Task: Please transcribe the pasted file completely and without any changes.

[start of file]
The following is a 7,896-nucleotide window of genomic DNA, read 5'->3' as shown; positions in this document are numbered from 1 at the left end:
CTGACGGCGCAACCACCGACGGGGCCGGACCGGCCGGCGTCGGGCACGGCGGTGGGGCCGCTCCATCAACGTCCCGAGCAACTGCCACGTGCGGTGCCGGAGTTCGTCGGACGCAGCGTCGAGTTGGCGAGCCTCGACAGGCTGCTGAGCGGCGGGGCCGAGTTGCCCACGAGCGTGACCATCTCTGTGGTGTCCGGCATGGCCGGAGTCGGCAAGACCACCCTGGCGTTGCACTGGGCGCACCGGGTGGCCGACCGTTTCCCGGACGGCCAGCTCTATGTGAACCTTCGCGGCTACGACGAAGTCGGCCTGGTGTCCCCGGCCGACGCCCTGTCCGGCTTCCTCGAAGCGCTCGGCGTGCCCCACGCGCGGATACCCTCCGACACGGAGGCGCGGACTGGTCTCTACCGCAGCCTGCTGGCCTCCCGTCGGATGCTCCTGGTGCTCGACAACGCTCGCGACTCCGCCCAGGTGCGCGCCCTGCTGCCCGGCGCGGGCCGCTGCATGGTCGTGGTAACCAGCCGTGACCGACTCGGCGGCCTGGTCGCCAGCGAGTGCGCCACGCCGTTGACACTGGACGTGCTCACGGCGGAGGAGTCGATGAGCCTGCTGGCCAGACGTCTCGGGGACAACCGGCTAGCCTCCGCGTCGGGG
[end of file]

The following is a 7,896-nucleotide window of genomic DNA, read 5'->3' as shown; positions in this document are numbered from 1 at the left end:
CTGACGGCGCAACCACCGACGGGGCCGGACCGGCCGGCGTCGGGCACGGCGGTGGGGCCGCTCCATCAACGTCCCGAGCAACTGCCACGTGCGGTGCCGGAGTTCGTCGGACGCAGCGTCGAGTTGGCGAGCCTCGACAGGCTGCTGAGCGGCGGGGCCGAGTTGCCCACGAGCGTGACCATCTCTGTGGTGTCCGGCATGGCCGGAGTCGGCAAGACCACCCTGGCGTTGCACTGGGCGCACCGGGTGGCCGACCGTTTCCCGGACGGCCAGCTCTATGTGAACCTTCGCGGCTACGACGAAGTCGGCCTGGTGTCCCCGGCCGACGCCCTGTCCGGCTTCCTCGAAGCGCTCGGCGTGCCCCACGCGCGGATACCCTCCGACACGGAGGCGCGGACTGGTCTCTACCGCAGCCTGCTGGCCTCCCGTCGGATGCTCCTGGTGCTCGACAACGCTCGCGACTCCGCCCAGGTGCGCGCCCTGCTGCCCGGCGCGGGCCGCTGCATGGTCGTGGTAACCAGCCGTGACCGACTCGGCGGCCTGGTCGCCAGCGAGTGCGCCACGCCGTTGACACTGGACGTGCTCACGGCGGAGGAGTCGATGAGCCTGCTGGCCAGACGTCTCGGGGACAACCGGCTAGCCTCCGCGTCGGGG